Over the past years the Dutch trust sector has become a highly regulated sector. Trust offices in the Netherlands are under strict supervision. The reason for this is that the regulator has eventually understood and realised that trust offices are at great risk of becoming involved in money laundering or conducting business with fraudulent parties. In order to be able to supervise trust offices and to regulate the sector, the Dutch Trust office supervision act (Wtt) entered into force in 2004. On the basis of this law, trust offices have to meet several requirements in order to be able to conduct their activities. Recently yet another amendment to the Wtt was adopted, which came into force on January 1, 2019. This legislative amendment entails, among other things, that the definition of provider of domicile according to the Wtt has become broader. As a result of this amendment, more institutions fall within the scope of the Wtt, which can have major consequences for these institutions. In this article will be explained what the amendment of the Wtt entails with regard to the providing of domicile and what the practical consequences of the amendment are within this area.
1. The background of the Dutch Trust office supervision act
A trust office is a legal entity, company or natural person who, professionally or commercially, provides one or more trust services, with or without other legal entities or companies. As the name of the Wtt already indicates, trust offices are subject to supervision. The supervising authority is the Dutch Central Bank. Without a permit from the Dutch Central Bank, trust offices are not allowed to operate from an office in the Netherlands. The Wtt includes, among other subjects, the definition of a trust office and the requirements that trust offices in The Netherlands must meet in order to obtain a permit. The Wtt classifies five categories of trust services. Organizations that provide these services are defined as a trust office and require a permit according to the Wtt. This concerns the following services:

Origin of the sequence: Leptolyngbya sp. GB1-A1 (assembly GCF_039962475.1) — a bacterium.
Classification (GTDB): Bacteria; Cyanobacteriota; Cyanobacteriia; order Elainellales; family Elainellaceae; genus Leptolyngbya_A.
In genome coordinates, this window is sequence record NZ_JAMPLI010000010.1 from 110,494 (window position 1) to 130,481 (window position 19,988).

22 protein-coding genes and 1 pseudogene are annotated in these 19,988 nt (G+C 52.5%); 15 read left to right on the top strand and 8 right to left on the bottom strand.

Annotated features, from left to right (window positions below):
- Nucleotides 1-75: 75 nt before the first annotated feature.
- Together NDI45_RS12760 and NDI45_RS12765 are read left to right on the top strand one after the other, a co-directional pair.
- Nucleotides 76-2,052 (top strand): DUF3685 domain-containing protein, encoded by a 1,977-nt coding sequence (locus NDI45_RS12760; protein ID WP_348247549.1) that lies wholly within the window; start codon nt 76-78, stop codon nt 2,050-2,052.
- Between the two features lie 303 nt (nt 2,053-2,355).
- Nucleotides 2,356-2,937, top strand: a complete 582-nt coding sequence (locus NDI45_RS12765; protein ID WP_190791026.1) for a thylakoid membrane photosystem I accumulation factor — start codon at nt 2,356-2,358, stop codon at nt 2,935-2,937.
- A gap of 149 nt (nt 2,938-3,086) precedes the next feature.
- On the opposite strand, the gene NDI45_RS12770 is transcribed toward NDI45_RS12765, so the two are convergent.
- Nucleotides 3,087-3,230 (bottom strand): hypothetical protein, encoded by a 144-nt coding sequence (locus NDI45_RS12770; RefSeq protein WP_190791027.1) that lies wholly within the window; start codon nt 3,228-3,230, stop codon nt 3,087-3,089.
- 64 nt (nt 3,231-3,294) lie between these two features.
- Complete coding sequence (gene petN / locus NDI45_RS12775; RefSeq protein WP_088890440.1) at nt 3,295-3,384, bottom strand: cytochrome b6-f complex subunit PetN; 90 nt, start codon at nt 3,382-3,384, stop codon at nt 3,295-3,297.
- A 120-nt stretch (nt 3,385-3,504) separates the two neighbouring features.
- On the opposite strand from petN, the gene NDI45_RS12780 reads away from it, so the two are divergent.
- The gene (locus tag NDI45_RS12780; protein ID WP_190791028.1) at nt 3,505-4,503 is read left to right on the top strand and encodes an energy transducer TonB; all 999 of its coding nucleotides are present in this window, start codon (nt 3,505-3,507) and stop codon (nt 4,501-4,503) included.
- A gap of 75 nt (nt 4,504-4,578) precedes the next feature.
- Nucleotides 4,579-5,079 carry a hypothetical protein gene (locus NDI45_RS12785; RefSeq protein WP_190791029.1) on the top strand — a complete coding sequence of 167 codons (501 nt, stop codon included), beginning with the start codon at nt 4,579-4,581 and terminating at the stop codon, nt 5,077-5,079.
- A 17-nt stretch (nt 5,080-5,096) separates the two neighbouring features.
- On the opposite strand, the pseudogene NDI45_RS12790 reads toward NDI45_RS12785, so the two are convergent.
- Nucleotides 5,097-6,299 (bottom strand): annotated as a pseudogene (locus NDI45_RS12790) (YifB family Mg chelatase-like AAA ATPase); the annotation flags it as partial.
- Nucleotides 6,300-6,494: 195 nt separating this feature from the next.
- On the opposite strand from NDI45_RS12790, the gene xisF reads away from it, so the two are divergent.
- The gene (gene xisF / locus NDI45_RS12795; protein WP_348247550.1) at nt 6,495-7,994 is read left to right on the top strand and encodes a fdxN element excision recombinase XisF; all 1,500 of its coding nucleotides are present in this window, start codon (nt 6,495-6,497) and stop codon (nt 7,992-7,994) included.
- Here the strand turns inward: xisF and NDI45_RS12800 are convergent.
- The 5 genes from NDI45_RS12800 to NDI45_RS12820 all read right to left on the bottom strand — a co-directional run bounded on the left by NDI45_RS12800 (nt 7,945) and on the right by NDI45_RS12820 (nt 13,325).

The Dutch authorities have had various reasons for introducing the Wtt. Prior to the introduction of the Wtt, the trust sector had not, or barely, been mapped, particularly with regard to the large group of smaller trust offices. By introducing supervision, a better view of the trust sector could be accomplished. The second reason for introducing the Wtt is that international organizations, such as the Financial Action Task Force, pointed out an increased risk for trust offices to become involved in, among other things, money laundering and fiscal evasion. According to these organizations, there was an integrity risk in the trust sector that had to be made manageable by means of regulation and supervision. These international institutions have also recommended measures, including the know-your-customer principle, which focusses on incorruptible business operations and where trust offices need to know with whom they conduct business. Intended is to prevent that business is conducted with fraudulent or criminal parties. The last reason for introducing the Wtt is that the self-regulation with regard to trust offices in the Netherlands was not considered to be sufficient. Not all trust offices were subject to the same rules, since not all offices were united in a branch or professional organization. Moreover, a supervisory authority that could ensure enforcement of the rules was missing. The Wtt then ensured that clear regulation regarding trust offices was established and that the aforementioned problems were addressed.
2. The definition of providing of domicile plus service
Since the introduction of the Wtt in 2004, there have been regular amendments to this law. On November 6, 2018, the Dutch Senate adopted a new amendment to the Wtt. With the new Dutch Trust office supervision act 2018 (Wtt 2018), which entered into force on January 1, 2019, the requirements that trust offices have to meet have become stricter and the supervisory authority has more enforcement means available. This change has, among others, extended the concept of ‘providing of domicile plus’. Under the old Wtt the following service was considered a trust service: the provision of an address for a legal entity in combination with the performing of additional services. This is also called the provision of domicile plus.